Fuel cell electric vehicles are far more efficient compared with diesel or petrol vehicles and even if hydrogen comes at a slightly higher price than diesel or petrol, it would still provide more kilometres culminating into a cost saving. No CO2 is emitted from the water electrolysis process, nor is any produced when hydrogen is converted to usable energy in a fuel cell. However, it all depends on where your energy to produce the hydrogen originates.

Many countries still have electrical grids comprised of coal and oil power stations. In this case, the production of hydrogen will yield CO2, owing to the electrical energy source. If the source of electricity is renewable energy, or if the majority energy is from renewables, the CO2 production would either be negligible or minimal.

Will your electrolyser use platinum-group metals as catalysts?

At the moment DEFT electrolysis is targeted to be as simple and robust as possible, and nickel is the most reliable metal on the market commonly used in alkaline water electrolysis as an effective electrode substrate.

We are currently looking at catalyst options containing a small amount of platinum-group metals (PGMs), however, the biggest boost for the platinum market will not be from the generation of hydrogen but rather in the conversion of hydrogen to electricity in a fuel cell. The fuel cell catalyst is solely dependent on being fabricated from PGMs, owing to the acidic environment of the fuel cell.

Inexpensive available hydrogen would unlock the fuel cell industry by increasing the demand for platinum.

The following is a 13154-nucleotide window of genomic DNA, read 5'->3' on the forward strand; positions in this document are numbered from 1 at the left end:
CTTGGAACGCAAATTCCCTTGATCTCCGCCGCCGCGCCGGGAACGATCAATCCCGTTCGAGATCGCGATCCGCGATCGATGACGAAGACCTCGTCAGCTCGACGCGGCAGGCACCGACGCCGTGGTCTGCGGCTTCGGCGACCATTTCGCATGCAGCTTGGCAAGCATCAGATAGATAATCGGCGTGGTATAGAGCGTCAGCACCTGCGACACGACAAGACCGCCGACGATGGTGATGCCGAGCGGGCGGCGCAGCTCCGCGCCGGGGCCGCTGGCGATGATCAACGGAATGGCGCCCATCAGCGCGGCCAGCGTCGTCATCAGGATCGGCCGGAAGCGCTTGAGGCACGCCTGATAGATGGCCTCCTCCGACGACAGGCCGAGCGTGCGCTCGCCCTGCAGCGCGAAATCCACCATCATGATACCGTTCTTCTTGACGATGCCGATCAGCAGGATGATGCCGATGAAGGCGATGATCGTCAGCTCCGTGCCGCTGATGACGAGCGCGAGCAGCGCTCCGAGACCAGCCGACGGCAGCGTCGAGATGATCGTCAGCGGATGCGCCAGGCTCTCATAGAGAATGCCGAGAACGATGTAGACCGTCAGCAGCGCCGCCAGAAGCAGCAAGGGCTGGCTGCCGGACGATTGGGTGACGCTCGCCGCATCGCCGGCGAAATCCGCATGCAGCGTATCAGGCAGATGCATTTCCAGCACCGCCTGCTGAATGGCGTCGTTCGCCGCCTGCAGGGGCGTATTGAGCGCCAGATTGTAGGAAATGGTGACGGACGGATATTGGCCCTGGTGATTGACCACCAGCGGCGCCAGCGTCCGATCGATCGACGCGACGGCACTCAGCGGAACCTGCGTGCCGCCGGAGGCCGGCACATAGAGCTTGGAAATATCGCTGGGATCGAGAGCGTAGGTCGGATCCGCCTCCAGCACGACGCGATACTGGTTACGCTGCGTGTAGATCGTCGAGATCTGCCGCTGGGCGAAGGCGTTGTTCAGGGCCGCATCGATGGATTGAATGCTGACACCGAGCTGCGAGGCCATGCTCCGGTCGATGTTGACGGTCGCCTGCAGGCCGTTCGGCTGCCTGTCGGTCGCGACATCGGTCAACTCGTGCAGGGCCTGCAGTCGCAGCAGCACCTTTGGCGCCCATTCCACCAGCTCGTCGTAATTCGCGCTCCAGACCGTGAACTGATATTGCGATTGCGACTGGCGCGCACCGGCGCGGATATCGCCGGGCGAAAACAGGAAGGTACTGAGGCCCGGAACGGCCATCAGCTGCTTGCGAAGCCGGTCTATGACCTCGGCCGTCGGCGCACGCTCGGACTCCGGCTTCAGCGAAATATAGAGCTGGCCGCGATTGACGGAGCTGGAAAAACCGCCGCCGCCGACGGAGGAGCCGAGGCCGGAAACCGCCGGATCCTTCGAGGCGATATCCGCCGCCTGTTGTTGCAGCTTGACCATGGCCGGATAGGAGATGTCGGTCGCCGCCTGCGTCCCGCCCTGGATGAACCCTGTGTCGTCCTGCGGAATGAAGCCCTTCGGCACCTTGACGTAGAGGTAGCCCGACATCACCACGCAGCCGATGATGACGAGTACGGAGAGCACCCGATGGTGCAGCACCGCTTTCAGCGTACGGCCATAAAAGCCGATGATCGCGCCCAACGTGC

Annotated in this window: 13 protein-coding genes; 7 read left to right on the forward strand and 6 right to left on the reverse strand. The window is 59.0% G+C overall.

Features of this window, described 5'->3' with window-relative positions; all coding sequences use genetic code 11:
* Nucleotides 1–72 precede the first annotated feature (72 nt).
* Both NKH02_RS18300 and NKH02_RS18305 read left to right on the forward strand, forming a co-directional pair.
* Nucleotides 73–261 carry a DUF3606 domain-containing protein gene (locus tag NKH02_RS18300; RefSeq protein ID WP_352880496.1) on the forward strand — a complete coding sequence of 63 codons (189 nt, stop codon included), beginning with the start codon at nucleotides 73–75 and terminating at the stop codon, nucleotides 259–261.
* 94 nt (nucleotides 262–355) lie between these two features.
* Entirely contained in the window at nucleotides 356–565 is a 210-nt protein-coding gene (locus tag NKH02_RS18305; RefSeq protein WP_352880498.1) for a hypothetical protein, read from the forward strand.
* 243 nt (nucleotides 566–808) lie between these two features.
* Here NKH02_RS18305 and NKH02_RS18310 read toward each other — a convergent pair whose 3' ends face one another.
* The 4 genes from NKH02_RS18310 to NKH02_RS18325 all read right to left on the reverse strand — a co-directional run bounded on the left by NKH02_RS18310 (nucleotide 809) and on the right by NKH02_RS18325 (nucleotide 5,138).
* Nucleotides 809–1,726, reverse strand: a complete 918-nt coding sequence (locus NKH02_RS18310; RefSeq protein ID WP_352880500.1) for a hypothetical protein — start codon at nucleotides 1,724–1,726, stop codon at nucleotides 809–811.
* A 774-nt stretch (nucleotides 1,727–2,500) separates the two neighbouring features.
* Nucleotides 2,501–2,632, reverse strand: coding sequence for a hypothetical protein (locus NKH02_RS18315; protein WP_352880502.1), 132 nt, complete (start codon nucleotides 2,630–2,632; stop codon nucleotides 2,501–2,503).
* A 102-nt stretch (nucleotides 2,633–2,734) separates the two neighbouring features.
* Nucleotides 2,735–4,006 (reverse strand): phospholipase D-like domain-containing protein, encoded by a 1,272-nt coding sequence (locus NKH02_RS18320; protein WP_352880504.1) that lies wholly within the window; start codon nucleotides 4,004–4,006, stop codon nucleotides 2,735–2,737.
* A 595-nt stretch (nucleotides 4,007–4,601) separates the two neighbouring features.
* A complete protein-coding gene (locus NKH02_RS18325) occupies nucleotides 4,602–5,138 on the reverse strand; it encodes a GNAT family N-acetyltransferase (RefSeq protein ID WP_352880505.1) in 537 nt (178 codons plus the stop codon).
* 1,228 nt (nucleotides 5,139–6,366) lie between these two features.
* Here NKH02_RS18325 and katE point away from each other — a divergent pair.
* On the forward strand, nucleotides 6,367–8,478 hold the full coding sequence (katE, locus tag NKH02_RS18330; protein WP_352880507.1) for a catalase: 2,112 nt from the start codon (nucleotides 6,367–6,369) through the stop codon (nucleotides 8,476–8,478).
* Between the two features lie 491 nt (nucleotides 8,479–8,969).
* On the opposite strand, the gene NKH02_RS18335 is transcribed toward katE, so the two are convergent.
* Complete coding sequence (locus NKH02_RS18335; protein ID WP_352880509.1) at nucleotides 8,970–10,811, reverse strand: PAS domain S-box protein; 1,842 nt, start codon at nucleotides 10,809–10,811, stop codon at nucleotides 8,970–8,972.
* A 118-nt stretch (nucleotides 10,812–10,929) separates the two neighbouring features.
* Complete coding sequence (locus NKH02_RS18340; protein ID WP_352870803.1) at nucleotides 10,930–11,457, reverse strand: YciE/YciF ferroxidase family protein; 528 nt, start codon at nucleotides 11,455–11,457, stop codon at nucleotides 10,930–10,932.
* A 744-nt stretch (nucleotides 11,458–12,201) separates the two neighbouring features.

Why should we be producing hydrogen in South Africa?

Hydrogen is a logical means of storing renewable energy and can serve as an effective means of supplementing our local electrical grid. By converting to a hydrogen economy, we can eliminate the need to build additional power stations as excess power produced during times of low demand can be stored as hydrogen to provide the grid with power during peak demand.

By creating a hydrogen infrastructure, South Africa would unlock the full platinum potential as more fuel cells will be sold. There is already a huge demand for hydrogen from the mining industry for underground mining vehicles, power generation and ore purification.

Within South Africa, a number of large companies such as Sasol and Eskom have been cited as major point source CO2 and sulphur dioxide emissions, the CO2 can be recaptured and used in conjunction with hydrogen to generate more fuels. Hence, the reduction in CO2 emissions would be a possibility along with maximising the profits generated by these companies. Along with this, some companies rely on hydrogen to produce some of their more valuable products such as processes within Illovo sugar. Switching to hydrogen is going to have a lasting positive effect on our environment and country as a whole.

What is the advantage of your system?

One of the biggest advantages is that our system, being membraneless, can operate at much higher temperatures in contrast to current electrolysers using the temperature ‘limited’ membrane. Higher temperatures result in much improved electrical efficiencies.

The excess heat is typically removed from standard electrolysers using a heat exchanger system in order not to supersede the maximum operating temperature of the membrane. Within DEFT, this excess temperature can be ‘locked’ into the system and be used to improve system efficiencies, resulting in lower opex and hydrogen costs. We will be entering shortly into a collaboration agreement with an internationally funded consortium of scientists from various countries to develop just such a system.

Edited by Nadine James
Features Deputy Editor